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3-8-11

Poison Prevention

Each year, more than a million young children in the U.S. swallow or have contact with a poisonous substance.

Many childhood injuries due to unintentional poisoning can be prevented.   A child can be accidently poisoned by a number of common substances found in the home, says Dr. Craig Batterman, assistant professor of pediatrics at SIU School of Medicine in Springfield.

SOUND BITE:  “One would be cosmetics of varying sorts.  Two would be personal care products – anything you could find in the bathroom.  Cleaning products of course.  Then finally, analgesics like ibuprofen, Tylenol or acetaminophen . . .”

Dr. Batterman says because of a young child’s smaller size, the amount of substance is more dangerous in their system than it would be for an older child.  Also, children under the age of five are more likely to ingest something they shouldn’t because they are always exploring.  He suggests safety measures to prevent poisonings.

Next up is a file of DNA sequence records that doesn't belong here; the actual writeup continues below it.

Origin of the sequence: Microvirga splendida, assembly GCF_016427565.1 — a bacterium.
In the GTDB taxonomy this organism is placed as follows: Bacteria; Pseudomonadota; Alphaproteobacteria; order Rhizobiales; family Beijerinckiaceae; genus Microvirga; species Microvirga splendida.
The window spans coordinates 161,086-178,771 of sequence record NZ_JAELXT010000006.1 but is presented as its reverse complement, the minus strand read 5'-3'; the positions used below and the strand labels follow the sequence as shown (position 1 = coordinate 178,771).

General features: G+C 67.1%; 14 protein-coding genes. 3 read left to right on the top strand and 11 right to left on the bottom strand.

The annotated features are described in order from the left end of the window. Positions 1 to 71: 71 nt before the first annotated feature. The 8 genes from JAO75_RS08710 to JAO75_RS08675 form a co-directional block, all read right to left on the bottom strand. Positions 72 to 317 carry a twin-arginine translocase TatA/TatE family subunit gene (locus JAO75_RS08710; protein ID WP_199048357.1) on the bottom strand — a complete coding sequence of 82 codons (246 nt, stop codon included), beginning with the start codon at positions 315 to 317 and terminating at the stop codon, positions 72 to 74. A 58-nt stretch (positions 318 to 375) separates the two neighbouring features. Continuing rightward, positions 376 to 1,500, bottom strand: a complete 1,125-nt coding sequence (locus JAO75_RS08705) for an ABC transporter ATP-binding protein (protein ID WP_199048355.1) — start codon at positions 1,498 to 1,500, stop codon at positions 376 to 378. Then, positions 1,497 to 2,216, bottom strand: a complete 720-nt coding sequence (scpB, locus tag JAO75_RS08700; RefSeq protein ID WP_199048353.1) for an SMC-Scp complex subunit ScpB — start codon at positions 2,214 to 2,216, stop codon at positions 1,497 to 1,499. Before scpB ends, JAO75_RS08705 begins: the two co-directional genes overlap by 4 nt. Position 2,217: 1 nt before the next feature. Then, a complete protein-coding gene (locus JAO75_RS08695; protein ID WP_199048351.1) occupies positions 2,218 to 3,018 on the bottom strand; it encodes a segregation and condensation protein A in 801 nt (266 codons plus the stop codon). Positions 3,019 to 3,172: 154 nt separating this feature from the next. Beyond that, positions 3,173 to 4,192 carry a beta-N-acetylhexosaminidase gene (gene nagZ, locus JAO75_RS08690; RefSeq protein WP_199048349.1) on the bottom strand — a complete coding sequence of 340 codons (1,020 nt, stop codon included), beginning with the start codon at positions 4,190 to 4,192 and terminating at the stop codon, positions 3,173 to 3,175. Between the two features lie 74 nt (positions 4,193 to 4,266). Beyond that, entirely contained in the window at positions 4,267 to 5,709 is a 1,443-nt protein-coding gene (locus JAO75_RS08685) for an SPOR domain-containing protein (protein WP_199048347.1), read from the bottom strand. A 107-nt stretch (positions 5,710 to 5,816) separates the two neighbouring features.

SOUND BITE:  “. . . one, either locking the cabinet up if you can’t move the chemical or item, or two, keeping the chemical well above well out of reach of the children.  As children grow they are able to reach more areas and have more ways of getting to those areas, so putting them in a high cabinet or a locked cabinet would be one thing.”
If a child has ingested something that could be poisonous, Dr. Batterman suggests calling the national poison prevention hotline at 800-222-1222, which is staffed 24 hours a day.  If the child becomes seriously ill, call 911 or take them to the emergency room.  For information about poison prevention, go to the national Web site at www.poisonprevention.org.

This is Ruth Slottag at SIU School of Medicine in Springfield.